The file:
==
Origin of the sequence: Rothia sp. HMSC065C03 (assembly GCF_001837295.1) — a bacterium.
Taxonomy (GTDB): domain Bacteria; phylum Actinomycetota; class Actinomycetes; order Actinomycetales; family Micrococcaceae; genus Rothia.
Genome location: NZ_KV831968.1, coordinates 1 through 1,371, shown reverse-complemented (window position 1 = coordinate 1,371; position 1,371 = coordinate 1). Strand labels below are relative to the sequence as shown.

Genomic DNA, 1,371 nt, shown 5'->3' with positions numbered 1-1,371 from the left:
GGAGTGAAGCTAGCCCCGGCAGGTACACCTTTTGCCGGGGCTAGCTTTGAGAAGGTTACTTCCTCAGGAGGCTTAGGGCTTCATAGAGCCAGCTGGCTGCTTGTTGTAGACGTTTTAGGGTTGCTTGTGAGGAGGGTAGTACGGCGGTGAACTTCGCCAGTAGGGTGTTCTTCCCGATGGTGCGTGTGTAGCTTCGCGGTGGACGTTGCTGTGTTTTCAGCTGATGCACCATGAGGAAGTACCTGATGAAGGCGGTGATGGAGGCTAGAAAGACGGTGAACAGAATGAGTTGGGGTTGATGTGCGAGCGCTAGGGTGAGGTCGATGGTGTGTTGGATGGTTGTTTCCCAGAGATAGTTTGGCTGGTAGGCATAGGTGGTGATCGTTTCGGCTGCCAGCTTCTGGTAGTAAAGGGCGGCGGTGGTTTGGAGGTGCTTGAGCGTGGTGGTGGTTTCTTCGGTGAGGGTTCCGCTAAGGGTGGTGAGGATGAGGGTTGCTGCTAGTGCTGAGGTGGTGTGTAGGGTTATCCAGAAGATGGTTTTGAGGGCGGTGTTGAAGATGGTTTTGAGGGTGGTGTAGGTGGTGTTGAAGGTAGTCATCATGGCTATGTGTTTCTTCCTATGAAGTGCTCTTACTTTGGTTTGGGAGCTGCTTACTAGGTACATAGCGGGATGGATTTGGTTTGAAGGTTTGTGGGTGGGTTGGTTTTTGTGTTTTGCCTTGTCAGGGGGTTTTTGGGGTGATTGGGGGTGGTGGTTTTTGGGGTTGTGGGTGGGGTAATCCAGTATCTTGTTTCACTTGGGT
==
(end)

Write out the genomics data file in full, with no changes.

Origin of the sequence: Rothia sp. HMSC065C03 (assembly GCF_001837295.1) — a bacterium.
Taxonomy (GTDB): domain Bacteria; phylum Actinomycetota; class Actinomycetes; order Actinomycetales; family Micrococcaceae; genus Rothia.
Genome location: NZ_KV831968.1, coordinates 1 through 1,371, shown reverse-complemented (window position 1 = coordinate 1,371; position 1,371 = coordinate 1). Strand labels below are relative to the sequence as shown.

Genomic DNA, 1,371 nt, shown 5'->3' with positions numbered 1-1,371 from the left:
GGAGTGAAGCTAGCCCCGGCAGGTACACCTTTTGCCGGGGCTAGCTTTGAGAAGGTTACTTCCTCAGGAGGCTTAGGGCTTCATAGAGCCAGCTGGCTGCTTGTTGTAGACGTTTTAGGGTTGCTTGTGAGGAGGGTAGTACGGCGGTGAACTTCGCCAGTAGGGTGTTCTTCCCGATGGTGCGTGTGTAGCTTCGCGGTGGACGTTGCTGTGTTTTCAGCTGATGCACCATGAGGAAGTACCTGATGAAGGCGGTGATGGAGGCTAGAAAGACGGTGAACAGAATGAGTTGGGGTTGATGTGCGAGCGCTAGGGTGAGGTCGATGGTGTGTTGGATGGTTGTTTCCCAGAGATAGTTTGGCTGGTAGGCATAGGTGGTGATCGTTTCGGCTGCCAGCTTCTGGTAGTAAAGGGCGGCGGTGGTTTGGAGGTGCTTGAGCGTGGTGGTGGTTTCTTCGGTGAGGGTTCCGCTAAGGGTGGTGAGGATGAGGGTTGCTGCTAGTGCTGAGGTGGTGTGTAGGGTTATCCAGAAGATGGTTTTGAGGGCGGTGTTGAAGATGGTTTTGAGGGTGGTGTAGGTGGTGTTGAAGGTAGTCATCATGGCTATGTGTTTCTTCCTATGAAGTGCTCTTACTTTGGTTTGGGAGCTGCTTACTAGGTACATAGCGGGATGGATTTGGTTTGAAGGTTTGTGGGTGGGTTGGTTTTTGTGTTTTGCCTTGTCAGGGGGTTTTTGGGGTGATTGGGGGTGGTGGTTTTTGGGGTTGTGGGTGGGGTAATCCAGTATCTTGTTTCACTTGGGT